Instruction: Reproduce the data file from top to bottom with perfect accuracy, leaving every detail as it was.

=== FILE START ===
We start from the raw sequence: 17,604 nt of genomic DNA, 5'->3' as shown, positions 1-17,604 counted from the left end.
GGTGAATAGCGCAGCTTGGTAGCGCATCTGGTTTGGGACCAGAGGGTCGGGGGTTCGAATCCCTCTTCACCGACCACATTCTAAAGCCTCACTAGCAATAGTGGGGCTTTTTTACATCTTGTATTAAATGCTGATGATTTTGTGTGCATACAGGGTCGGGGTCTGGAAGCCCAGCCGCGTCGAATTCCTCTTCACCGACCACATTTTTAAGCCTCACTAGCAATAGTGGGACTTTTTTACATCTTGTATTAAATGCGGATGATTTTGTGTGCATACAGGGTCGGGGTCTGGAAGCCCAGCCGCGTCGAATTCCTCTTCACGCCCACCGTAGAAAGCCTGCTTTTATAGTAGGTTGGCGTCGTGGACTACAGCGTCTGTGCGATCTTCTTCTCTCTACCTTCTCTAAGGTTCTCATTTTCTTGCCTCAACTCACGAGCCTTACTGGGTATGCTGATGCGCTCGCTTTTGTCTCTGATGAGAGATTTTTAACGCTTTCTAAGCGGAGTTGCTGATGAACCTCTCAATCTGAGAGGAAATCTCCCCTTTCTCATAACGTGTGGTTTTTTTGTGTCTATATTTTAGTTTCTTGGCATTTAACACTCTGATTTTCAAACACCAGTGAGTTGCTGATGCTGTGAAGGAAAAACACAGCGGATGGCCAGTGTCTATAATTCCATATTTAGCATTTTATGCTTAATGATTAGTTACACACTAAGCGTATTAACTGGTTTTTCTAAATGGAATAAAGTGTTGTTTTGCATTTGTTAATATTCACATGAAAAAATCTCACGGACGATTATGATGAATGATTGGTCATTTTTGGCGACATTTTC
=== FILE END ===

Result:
We start from the raw sequence: 17,604 nt of genomic DNA, 5'->3' as shown, positions 1-17,604 counted from the left end.
GGTGAATAGCGCAGCTTGGTAGCGCATCTGGTTTGGGACCAGAGGGTCGGGGGTTCGAATCCCTCTTCACCGACCACATTCTAAAGCCTCACTAGCAATAGTGGGGCTTTTTTACATCTTGTATTAAATGCTGATGATTTTGTGTGCATACAGGGTCGGGGTCTGGAAGCCCAGCCGCGTCGAATTCCTCTTCACCGACCACATTTTTAAGCCTCACTAGCAATAGTGGGACTTTTTTACATCTTGTATTAAATGCGGATGATTTTGTGTGCATACAGGGTCGGGGTCTGGAAGCCCAGCCGCGTCGAATTCCTCTTCACGCCCACCGTAGAAAGCCTGCTTTTATAGTAGGTTGGCGTCGTGGACTACAGCGTCTGTGCGATCTTCTTCTCTCTACCTTCTCTAAGGTTCTCATTTTCTTGCCTCAACTCACGAGCCTTACTGGGTATGCTGATGCGCTCGCTTTTGTCTCTGATGAGAGATTTTTAACGCTTTCTAAGCGGAGTTGCTGATGAACCTCTCAATCTGAGAGGAAATCTCCCCTTTCTCATAACGTGTGGTTTTTTTGTGTCTATATTTTAGTTTCTTGGCATTTAACACTCTGATTTTCAAACACCAGTGAGTTGCTGATGCTGTGAAGGAAAAACACAGCGGATGGCCAGTGTCTATAATTCCATATTTAGCATTTTATGCTTAATGATTAGTTACACACTAAGCGTATTAACTGGTTTTTCTAAATGGAATAAAGTGTTGTTTTGCATTTGTTAATATTCACATGAAAAAATCTCACGGACGATTATGATGAATGATTGGTCATTTTTGGCGACATTTTC